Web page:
I was tremendously saddened to hear of the recent death at age 80 of Trevor Baylis OBE, creator of the wind-up radio that helped millions in the developing world access essential and life-saving information.
His passing marks not just the loss of a great British inventor, it also offers an impressive life story that many of our business, science and technology schools could learn from when attempting to fulfil a need, take a chance, doggedly protect one’s own rights, or face down the seemingly impossible.
I am lucky to have counted Trevor as a friend after meeting and interviewing him several years ago ahead of him receiving one of many well-deserved honorary degrees. His passion for education and inspiring future generations of young people to take a chance was legendary.
His life story is both unconventional and fascinating. Born in 1937 in Kilburn, London, he grew up in Southall. At the age of 15 he was swimming for Great Britain, then found his first job at a soil mechanics laboratory where part-time day release allowed him to study mechanical and structural engineering.
By the age of 20 he began his National Service as a physical training instructor, during which time he swam for the Army and Imperial Services. Soon after this he become a professional swimmer, stunt man and entertainer.
Owing to the injuries he collected as a stunt player and diver, he always felt a kinship with the disabled which led him to invent and develop a range of products for the physically challenged under the Orange Aids brand.
In 1991 Trevor's gift for invention came into its own. Having seen a programme about the spread of AIDS in Africa, he set about developing the world’s first wind-up radio and by 1997, the Freeplay radio rolled off the production line in South Africa.
So what does all of this mean and what can we learn when it comes to the activities and character of our UK business and technology schools?
Embrace the impossible
Trevor regularly demonstrated how the seemingly impossible can, and should, be embraced and overcome. Whenever speaking to an audience he would proudly show off a typed letter he received from a Design Council scientist explaining in great detail why his initial idea of a clockwork radio would never work.
The sender had calculated that any dynamo-powered mechanism would need to weigh at least 40 pounds to work. At this point Trevor would produce for his audience a pocket-sized radio, proving that you shouldn’t always listen to the advice of so-called experts. There is value in determination and going places where others fear to tread.
Adopt a caring strategy
Many of our business schools have become home to students who have been re-categorised from learners to customers. This is clear from certain course marketing materials that place a clear emphasis on how much money and advantage can result from education and professional life.
Of course we all appreciate how employment and economic achievement is deeply interlinked with education, but how many universities – and particularly business schools - encourage opportunity where ethnicity, social status, housing, and mental health play a central role? We need to do better at promoting social conscience as a value-add.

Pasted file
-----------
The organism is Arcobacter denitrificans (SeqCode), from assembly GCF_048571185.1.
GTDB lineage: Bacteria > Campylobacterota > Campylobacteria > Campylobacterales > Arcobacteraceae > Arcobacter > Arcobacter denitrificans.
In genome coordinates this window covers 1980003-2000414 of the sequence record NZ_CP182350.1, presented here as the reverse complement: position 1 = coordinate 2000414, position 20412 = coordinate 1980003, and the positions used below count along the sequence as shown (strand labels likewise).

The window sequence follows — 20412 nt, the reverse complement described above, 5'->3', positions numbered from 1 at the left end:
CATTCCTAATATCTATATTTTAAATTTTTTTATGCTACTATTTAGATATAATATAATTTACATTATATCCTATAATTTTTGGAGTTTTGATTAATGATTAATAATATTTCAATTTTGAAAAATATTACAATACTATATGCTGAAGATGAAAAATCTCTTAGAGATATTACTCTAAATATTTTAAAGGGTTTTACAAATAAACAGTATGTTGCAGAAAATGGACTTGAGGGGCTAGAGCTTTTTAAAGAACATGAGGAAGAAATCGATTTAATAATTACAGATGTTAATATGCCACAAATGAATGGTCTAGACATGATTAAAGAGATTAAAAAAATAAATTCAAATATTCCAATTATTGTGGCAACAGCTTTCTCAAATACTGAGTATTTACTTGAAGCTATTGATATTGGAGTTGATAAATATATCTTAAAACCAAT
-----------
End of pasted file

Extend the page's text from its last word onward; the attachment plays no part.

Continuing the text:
I had the privilege of visiting Trevor’s home near Twickenham where he demonstrated many of his inventions for me, all of which had two things in common. The first was the genius behind the idea, the second was the huge heart of the inventor, as all of his devices were driven by an ultimate desire to help others.
Graduates need to complete their studies having learnt that there is more to the future than a narrow focus on profit and loss. There is no better way of rebelling against the current era of self-serving Trumpian economics than by demonstrating how our centres of business and technological excellence can act as a force for good and positive social change.
A necessary protection of ideas
As well as his delighting in uncovering solutions to a problem, Trevor was a determined protector of ideas and would frequently highlight the importance of patenting any new product.
This was rooted in his own experiences and strongly-held belief that he had not received a fair return for his inventions after having inventions repeatedly ‘adapted’ and used to great profit by others.
He argued that all school children should be educated about inventing and patents, and that intellectual property theft should become recognised and treated as a criminal offence.
There is justification to this and, I believe, our higher education institutions must take a lead in picking up the mantle of the work begun by ‘Trevor Baylis Brands’ which started in 2003 and has supported over 10,000 inventors protect and develop their ideas.
Trevor was a unique character who refused to adapt to his environment. His desire to help others led him to create inventions that made a difference to the lives of many who were less fortunate.
His greatest genius was to show that science and technology can be truly exciting. This is a legacy that I am determined the University of Gloucestershire and, I hope, many other higher education institutions will continue to convey.